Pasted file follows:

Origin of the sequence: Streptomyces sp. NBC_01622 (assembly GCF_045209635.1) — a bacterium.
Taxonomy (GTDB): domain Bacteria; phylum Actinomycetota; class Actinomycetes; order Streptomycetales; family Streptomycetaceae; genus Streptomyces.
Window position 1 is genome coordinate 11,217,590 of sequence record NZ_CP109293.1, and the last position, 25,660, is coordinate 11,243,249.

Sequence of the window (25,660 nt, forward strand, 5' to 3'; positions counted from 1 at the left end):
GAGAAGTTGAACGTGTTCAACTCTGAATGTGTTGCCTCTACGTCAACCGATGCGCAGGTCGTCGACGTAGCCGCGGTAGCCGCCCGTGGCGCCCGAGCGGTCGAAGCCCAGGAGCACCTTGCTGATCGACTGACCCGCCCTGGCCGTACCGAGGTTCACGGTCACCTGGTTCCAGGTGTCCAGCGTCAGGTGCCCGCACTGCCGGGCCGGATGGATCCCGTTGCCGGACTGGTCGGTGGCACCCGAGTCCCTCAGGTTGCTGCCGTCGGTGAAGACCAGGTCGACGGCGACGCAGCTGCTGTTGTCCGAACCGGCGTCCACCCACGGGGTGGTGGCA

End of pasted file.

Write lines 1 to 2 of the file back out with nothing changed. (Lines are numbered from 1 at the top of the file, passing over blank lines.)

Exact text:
Origin of the sequence: Streptomyces sp. NBC_01622 (assembly GCF_045209635.1) — a bacterium.
Taxonomy (GTDB): domain Bacteria; phylum Actinomycetota; class Actinomycetes; order Streptomycetales; family Streptomycetaceae; genus Streptomyces.